The Association of American Medical Colleges and Baylor College of Medicine sponsored a symposium to highlight the latest neurobiological and behavioral evidence demonstrating the effects of gifts, favors, and reciprocal relationships on human choices and behaviors. The evidence provides a scientific basis for reevaluating historic patterns of interaction between academic medicine and the pharmaceutical and device industries and discussion of the latest scientific research documenting the role played by unconscious influences that affect behavior and may lead to unwitting conflicts of interest.
The symposium presentations suggested that current mechanisms for ensuring objectivity in medical research, education and practice may not adequately take into account the biological and behavioral processes at work in the human brain/mind that influence judgment.
- The meeting, entitled "Symposium on the Scientific Basis of Influence and Reciprocity," was held in Washington on June 12, 2007.
- The meeting was attended by approximately 85 individuals, from approximately 50 institutions and organizations. Attendees included leaders from the academic medical community, federal policy-makers and regulatory officials and representatives of various educational and scientific organizations.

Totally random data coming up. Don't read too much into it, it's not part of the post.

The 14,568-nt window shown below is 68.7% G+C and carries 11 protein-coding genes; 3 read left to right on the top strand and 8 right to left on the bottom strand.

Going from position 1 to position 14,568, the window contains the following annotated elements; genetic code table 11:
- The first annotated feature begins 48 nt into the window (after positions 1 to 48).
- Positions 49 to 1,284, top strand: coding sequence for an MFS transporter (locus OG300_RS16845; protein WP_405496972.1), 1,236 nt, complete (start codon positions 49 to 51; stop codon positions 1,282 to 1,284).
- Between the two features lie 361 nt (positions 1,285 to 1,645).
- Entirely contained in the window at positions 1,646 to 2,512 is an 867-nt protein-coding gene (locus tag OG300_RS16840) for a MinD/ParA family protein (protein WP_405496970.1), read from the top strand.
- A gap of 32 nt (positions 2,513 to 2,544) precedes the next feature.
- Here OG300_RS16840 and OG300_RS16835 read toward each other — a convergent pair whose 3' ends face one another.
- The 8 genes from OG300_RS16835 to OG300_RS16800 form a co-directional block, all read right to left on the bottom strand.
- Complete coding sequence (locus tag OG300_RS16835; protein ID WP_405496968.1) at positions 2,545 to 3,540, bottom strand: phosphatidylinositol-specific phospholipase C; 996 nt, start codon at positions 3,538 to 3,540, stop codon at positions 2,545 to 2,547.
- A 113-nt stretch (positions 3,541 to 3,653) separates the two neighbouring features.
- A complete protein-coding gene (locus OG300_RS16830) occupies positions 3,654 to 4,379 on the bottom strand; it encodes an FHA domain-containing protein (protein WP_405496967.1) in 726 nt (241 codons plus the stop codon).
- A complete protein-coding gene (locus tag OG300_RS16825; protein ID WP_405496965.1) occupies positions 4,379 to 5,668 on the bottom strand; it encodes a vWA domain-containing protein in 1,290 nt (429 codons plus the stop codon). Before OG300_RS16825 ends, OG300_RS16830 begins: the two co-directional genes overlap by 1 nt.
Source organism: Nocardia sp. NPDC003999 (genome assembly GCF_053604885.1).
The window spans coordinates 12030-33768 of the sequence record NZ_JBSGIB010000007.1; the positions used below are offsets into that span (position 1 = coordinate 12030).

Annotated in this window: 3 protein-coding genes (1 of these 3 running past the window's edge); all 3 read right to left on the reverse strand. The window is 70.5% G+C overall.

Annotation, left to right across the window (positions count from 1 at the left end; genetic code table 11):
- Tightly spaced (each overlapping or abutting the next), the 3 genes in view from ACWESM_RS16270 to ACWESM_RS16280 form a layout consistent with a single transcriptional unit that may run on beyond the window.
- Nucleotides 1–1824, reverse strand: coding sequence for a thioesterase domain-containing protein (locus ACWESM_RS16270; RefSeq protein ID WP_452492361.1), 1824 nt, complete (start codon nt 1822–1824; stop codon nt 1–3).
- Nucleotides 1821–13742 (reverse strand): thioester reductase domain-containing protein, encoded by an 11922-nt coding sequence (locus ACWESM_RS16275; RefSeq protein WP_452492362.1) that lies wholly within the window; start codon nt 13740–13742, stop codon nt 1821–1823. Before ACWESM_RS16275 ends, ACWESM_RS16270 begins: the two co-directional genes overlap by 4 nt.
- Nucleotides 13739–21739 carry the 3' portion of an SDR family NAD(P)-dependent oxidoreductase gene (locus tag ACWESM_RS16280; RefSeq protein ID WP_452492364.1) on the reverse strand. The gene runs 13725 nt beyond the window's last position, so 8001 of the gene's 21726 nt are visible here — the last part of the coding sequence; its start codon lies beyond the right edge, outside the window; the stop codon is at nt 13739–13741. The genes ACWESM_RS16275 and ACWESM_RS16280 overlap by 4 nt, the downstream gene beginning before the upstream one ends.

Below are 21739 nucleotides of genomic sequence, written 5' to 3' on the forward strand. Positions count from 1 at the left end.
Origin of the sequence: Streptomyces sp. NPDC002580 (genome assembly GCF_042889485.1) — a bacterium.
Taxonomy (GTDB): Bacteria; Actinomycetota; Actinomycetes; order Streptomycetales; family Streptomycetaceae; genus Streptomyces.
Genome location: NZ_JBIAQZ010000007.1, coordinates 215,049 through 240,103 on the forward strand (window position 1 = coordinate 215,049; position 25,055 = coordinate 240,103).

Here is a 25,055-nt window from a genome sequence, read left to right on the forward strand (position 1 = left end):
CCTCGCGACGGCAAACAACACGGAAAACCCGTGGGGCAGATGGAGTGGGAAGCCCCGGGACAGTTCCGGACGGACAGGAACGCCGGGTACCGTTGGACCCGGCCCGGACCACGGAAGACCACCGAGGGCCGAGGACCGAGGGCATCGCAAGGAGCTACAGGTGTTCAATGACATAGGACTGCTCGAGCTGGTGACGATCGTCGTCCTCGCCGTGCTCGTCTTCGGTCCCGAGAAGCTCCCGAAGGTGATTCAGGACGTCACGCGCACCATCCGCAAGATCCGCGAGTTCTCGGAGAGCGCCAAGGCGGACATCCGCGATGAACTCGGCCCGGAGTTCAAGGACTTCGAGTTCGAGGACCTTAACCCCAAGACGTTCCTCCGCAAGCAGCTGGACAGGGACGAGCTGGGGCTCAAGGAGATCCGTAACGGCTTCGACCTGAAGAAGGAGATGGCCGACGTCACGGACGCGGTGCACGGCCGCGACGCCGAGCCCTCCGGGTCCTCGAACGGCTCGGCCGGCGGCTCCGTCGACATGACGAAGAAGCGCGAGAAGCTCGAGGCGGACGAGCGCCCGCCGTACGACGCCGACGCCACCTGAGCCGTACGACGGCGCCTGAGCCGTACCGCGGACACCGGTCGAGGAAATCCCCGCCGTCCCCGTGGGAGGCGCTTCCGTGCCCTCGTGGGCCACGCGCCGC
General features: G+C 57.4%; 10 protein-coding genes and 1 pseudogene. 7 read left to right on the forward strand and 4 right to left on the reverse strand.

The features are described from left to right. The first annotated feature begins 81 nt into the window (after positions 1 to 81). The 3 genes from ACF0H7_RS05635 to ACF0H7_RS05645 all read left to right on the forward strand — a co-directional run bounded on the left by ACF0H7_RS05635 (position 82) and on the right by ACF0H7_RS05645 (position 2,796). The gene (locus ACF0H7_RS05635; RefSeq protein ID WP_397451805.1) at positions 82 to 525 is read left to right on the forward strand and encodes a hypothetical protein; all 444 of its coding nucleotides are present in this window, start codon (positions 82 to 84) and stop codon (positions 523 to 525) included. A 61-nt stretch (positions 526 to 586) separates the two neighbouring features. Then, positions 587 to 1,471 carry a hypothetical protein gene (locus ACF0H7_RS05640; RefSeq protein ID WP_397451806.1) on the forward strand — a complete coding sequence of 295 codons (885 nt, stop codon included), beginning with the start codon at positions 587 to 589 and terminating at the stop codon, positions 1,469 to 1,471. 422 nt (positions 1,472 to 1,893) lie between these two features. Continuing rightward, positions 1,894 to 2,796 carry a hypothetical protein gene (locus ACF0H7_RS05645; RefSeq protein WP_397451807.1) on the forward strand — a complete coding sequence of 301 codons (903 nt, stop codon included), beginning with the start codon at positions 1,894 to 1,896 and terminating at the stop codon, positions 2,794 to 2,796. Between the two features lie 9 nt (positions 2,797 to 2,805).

- The meeting featured five scholarly presentations, questions from attendees and five formal responses from representatives from the fields of academic medicine and ethics.
- The Association of American Medical Colleges completed a meeting report entitled, "The Scientific Basis of Influence and Reciprocity: A Symposium."
- The association printed 10,000 copies of the report for distribution. As of March 2008, approximately 5,000 copies had been distributed.
- Association representatives have presented findings from the meeting to the presidents/chancellors of the Association of American Universities, the Council on Governmental Relations and several constituent subgroups ofthe association.